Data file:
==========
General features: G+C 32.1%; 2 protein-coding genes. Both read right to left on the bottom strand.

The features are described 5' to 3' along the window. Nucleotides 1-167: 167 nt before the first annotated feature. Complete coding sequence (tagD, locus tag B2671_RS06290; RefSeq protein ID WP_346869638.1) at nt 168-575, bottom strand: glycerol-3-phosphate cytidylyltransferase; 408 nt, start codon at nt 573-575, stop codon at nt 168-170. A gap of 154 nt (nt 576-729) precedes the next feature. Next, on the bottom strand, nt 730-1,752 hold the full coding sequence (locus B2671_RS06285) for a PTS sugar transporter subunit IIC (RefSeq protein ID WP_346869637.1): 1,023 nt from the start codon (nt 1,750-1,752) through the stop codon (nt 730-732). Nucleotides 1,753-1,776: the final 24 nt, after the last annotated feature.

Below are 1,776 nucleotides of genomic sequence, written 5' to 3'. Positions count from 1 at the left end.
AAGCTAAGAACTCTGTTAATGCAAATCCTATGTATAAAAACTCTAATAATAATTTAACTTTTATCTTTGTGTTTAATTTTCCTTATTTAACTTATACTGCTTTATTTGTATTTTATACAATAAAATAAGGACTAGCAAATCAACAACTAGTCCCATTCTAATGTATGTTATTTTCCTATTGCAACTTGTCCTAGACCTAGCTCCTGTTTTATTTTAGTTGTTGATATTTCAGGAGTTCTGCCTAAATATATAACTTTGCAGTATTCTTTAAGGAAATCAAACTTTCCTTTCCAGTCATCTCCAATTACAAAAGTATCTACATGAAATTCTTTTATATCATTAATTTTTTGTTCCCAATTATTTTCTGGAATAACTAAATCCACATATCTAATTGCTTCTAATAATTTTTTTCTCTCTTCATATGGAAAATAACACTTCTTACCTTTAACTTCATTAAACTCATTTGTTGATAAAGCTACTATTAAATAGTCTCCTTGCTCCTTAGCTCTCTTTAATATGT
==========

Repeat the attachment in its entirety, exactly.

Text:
General features: G+C 32.1%; 2 protein-coding genes. Both read right to left on the bottom strand.

The features are described 5' to 3' along the window. Nucleotides 1-167: 167 nt before the first annotated feature. Complete coding sequence (tagD, locus tag B2671_RS06290; RefSeq protein ID WP_346869638.1) at nt 168-575, bottom strand: glycerol-3-phosphate cytidylyltransferase; 408 nt, start codon at nt 573-575, stop codon at nt 168-170. A gap of 154 nt (nt 576-729) precedes the next feature. Next, on the bottom strand, nt 730-1,752 hold the full coding sequence (locus B2671_RS06285) for a PTS sugar transporter subunit IIC (RefSeq protein ID WP_346869637.1): 1,023 nt from the start codon (nt 1,750-1,752) through the stop codon (nt 730-732). Nucleotides 1,753-1,776: the final 24 nt, after the last annotated feature.

Below are 1,776 nucleotides of genomic sequence, written 5' to 3'. Positions count from 1 at the left end.
AAGCTAAGAACTCTGTTAATGCAAATCCTATGTATAAAAACTCTAATAATAATTTAACTTTTATCTTTGTGTTTAATTTTCCTTATTTAACTTATACTGCTTTATTTGTATTTTATACAATAAAATAAGGACTAGCAAATCAACAACTAGTCCCATTCTAATGTATGTTATTTTCCTATTGCAACTTGTCCTAGACCTAGCTCCTGTTTTATTTTAGTTGTTGATATTTCAGGAGTTCTGCCTAAATATATAACTTTGCAGTATTCTTTAAGGAAATCAAACTTTCCTTTCCAGTCATCTCCAATTACAAAAGTATCTACATGAAATTCTTTTATATCATTAATTTTTTGTTCCCAATTATTTTCTGGAATAACTAAATCCACATATCTAATTGCTTCTAATAATTTTTTTCTCTCTTCATATGGAAAATAACACTTCTTACCTTTAACTTCATTAAACTCATTTGTTGATAAAGCTACTATTAAATAGTCTCCTTGCTCCTTAGCTCTCTTTAATATGT